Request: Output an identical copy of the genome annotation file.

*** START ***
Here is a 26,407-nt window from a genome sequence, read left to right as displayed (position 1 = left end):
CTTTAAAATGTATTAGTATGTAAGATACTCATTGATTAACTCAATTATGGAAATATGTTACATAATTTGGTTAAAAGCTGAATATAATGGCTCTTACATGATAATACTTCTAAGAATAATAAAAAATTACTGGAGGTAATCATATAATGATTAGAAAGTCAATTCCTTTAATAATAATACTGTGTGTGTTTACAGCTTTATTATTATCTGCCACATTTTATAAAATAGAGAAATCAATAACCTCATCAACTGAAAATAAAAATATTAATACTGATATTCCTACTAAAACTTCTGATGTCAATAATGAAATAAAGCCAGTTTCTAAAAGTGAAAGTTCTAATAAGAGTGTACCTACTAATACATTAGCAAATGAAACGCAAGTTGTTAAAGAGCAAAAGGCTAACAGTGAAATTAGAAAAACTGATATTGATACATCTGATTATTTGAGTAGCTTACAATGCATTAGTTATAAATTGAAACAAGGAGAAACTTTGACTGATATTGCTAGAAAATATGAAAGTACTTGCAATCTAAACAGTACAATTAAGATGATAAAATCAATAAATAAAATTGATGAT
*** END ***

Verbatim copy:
Here is a 26,407-nt window from a genome sequence, read left to right as displayed (position 1 = left end):
CTTTAAAATGTATTAGTATGTAAGATACTCATTGATTAACTCAATTATGGAAATATGTTACATAATTTGGTTAAAAGCTGAATATAATGGCTCTTACATGATAATACTTCTAAGAATAATAAAAAATTACTGGAGGTAATCATATAATGATTAGAAAGTCAATTCCTTTAATAATAATACTGTGTGTGTTTACAGCTTTATTATTATCTGCCACATTTTATAAAATAGAGAAATCAATAACCTCATCAACTGAAAATAAAAATATTAATACTGATATTCCTACTAAAACTTCTGATGTCAATAATGAAATAAAGCCAGTTTCTAAAAGTGAAAGTTCTAATAAGAGTGTACCTACTAATACATTAGCAAATGAAACGCAAGTTGTTAAAGAGCAAAAGGCTAACAGTGAAATTAGAAAAACTGATATTGATACATCTGATTATTTGAGTAGCTTACAATGCATTAGTTATAAATTGAAACAAGGAGAAACTTTGACTGATATTGCTAGAAAATATGAAAGTACTTGCAATCTAAACAGTACAATTAAGATGATAAAATCAATAAATAAAATTGATGAT